Ashland has recognized outstanding Kentucky teachers with its Teacher Achievement Awards since 1988. Approximately $685,000 has been awarded to more than 45 teachers in grades K to 12.
In more than 100 countries, the people of Ashland Inc. provide the specialty chemicals, technologies and insights to help customers create new and improved products for today and sustainable solutions for tomorrow. Ashland’s chemistry is at work every day in a wide variety of markets and applications, including architectural coatings, automotive, construction, energy, food and beverage, personal care, pharmaceutical, tissue and towel, and water treatment.
Teacher of the Year Biographies
Holly Bloodworth is a 26-year teaching veteran. She has taught third-grade students at Murray Elementary School in the Murray Independent school district for 13 years. Bloodworth earned her bachelor’s and master’s degrees at Murray State University and has earned national board certification.
She serves on the TALK Conference Planning Team and participated in the ECET2 Bill and Melinda Gates Foundation Teacher Think Tank. She also served on the governor-appointed School Curriculum, Assessment and Accountability Council (SCAAC). Bloodworth began the First District Mentoring Cohort for national board certification candidates and has served as the Kentucky Education Association (KEA) Student Program mentor. She also is past president of the Murray Education Association and president-elect of the Frist District KEA.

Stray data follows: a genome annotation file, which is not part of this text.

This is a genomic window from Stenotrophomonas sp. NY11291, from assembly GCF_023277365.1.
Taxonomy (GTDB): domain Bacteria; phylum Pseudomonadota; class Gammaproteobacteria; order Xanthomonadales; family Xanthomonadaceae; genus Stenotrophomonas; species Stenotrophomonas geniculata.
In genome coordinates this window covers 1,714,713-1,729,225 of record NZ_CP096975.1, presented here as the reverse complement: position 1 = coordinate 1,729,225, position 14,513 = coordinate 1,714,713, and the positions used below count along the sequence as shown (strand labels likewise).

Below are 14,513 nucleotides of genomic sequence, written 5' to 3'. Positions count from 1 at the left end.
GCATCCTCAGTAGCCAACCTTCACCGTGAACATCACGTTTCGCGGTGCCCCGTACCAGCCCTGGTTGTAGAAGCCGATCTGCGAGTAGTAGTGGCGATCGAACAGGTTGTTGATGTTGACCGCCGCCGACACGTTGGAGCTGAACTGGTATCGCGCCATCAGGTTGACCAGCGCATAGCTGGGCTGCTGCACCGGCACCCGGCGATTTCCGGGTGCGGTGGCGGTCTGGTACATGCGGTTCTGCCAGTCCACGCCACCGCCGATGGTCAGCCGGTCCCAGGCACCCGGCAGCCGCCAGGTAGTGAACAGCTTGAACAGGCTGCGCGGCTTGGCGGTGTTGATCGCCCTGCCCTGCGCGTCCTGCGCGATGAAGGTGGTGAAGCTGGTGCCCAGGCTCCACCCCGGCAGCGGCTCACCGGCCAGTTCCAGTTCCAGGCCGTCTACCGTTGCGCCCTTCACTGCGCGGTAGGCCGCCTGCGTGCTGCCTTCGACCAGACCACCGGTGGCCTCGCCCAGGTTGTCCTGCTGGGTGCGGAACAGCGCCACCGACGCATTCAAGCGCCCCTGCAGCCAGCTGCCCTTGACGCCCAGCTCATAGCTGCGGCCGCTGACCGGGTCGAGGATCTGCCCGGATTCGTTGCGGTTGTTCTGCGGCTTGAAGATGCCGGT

Melanie Trowel has taught science for 14 years, the last year of which has been at Carter G. Woodson Academy in Fayette County. She previously taught science and special education courses at two other schools.
She earned her bachelor’s at Queens College, a fifth-year degree in special education at the University of Kentucky, and attended Eastern Kentucky University. Trowel chairs her school’s Science Department and recently shared concerns and issues regarding equity as part of a teacher panel at “The Convening – A Conversation With Our Partners About Equity.”
Trowel is an Infinite Campus teacher coach and a Kentucky Teacher Internship Program (KTIP) resource teacher for student teachers and practicum students, and has mentored first-year and future teachers. Trowel also has served as a member of the Principal Advisory Committee and the District Science Leadership Network Team. Her professional affiliations include the Fayette County Education Association and the Kentucky and National Science Teachers Associations.
Joanna Howerton Stevens
Joanna Howerton Stevens has taught for three years and currently is a mathematics teacher at Lincoln High School in Lincoln County. She earned her bachelor’s and master’s degrees at the University of Kentucky. She is a math-content lead specialist, coaching-session instructor, extended school services coordinator and Math Department Professional Learning Community (PLC) facilitator.
Howerton Stevens also served as a Writing Program Review Standards Committee lead and a Turnaround Team member. She is head coach of the academic team and a host for the regional Governor’s Cup Program. She also is a member of the Kentucky Education Association and further serves her community through the Patriot Club, Garrard County
Open Tennis Tournament, Mountain Tennis Circuit and Lincoln County Distinguished Young Women (Junior Miss) Committee activities.